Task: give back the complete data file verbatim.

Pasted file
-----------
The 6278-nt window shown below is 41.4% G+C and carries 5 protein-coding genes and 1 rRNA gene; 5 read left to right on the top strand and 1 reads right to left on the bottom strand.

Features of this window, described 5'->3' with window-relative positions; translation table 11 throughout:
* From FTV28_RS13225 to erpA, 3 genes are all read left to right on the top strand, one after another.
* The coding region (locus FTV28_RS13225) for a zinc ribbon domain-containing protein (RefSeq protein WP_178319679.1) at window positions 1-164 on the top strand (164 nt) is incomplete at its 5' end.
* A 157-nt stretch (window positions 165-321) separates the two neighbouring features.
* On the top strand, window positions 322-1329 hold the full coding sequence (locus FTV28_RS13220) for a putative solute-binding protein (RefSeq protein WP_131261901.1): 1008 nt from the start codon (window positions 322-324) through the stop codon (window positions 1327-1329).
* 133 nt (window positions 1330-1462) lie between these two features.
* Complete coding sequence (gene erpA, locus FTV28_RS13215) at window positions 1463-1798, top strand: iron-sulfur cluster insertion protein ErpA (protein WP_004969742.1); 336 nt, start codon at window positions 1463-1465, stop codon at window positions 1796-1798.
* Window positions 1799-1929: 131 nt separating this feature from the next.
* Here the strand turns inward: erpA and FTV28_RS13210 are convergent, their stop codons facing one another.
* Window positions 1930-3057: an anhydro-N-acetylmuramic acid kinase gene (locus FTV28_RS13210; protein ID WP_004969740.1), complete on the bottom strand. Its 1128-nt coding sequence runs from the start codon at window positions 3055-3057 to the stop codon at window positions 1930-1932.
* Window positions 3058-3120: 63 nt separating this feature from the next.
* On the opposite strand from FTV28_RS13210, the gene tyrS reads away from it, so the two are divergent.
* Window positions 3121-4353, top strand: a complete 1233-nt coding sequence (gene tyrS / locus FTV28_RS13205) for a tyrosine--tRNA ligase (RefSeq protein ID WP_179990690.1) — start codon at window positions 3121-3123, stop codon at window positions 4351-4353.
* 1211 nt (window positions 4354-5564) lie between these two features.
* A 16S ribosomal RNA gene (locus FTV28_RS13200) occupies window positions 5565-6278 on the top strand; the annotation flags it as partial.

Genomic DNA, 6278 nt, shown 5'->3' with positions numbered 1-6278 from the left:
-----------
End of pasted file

The 6278-nt window shown below is 41.4% G+C and carries 5 protein-coding genes and 1 rRNA gene; 5 read left to right on the top strand and 1 reads right to left on the bottom strand.

Features of this window, described 5'->3' with window-relative positions; translation table 11 throughout:
* From FTV28_RS13225 to erpA, 3 genes are all read left to right on the top strand, one after another.
* The coding region (locus FTV28_RS13225) for a zinc ribbon domain-containing protein (RefSeq protein WP_178319679.1) at window positions 1-164 on the top strand (164 nt) is incomplete at its 5' end.
* A 157-nt stretch (window positions 165-321) separates the two neighbouring features.
* On the top strand, window positions 322-1329 hold the full coding sequence (locus FTV28_RS13220) for a putative solute-binding protein (RefSeq protein WP_131261901.1): 1008 nt from the start codon (window positions 322-324) through the stop codon (window positions 1327-1329).
* 133 nt (window positions 1330-1462) lie between these two features.
* Complete coding sequence (gene erpA, locus FTV28_RS13215) at window positions 1463-1798, top strand: iron-sulfur cluster insertion protein ErpA (protein WP_004969742.1); 336 nt, start codon at window positions 1463-1465, stop codon at window positions 1796-1798.
* Window positions 1799-1929: 131 nt separating this feature from the next.
* Here the strand turns inward: erpA and FTV28_RS13210 are convergent, their stop codons facing one another.
* Window positions 1930-3057: an anhydro-N-acetylmuramic acid kinase gene (locus FTV28_RS13210; protein ID WP_004969740.1), complete on the bottom strand. Its 1128-nt coding sequence runs from the start codon at window positions 3055-3057 to the stop codon at window positions 1930-1932.
* Window positions 3058-3120: 63 nt separating this feature from the next.
* On the opposite strand from FTV28_RS13210, the gene tyrS reads away from it, so the two are divergent.
* Window positions 3121-4353, top strand: a complete 1233-nt coding sequence (gene tyrS / locus FTV28_RS13205) for a tyrosine--tRNA ligase (RefSeq protein ID WP_179990690.1) — start codon at window positions 3121-3123, stop codon at window positions 4351-4353.
* 1211 nt (window positions 4354-5564) lie between these two features.
* A 16S ribosomal RNA gene (locus FTV28_RS13200) occupies window positions 5565-6278 on the top strand; the annotation flags it as partial.

Genomic DNA, 6278 nt, shown 5'->3' with positions numbered 1-6278 from the left: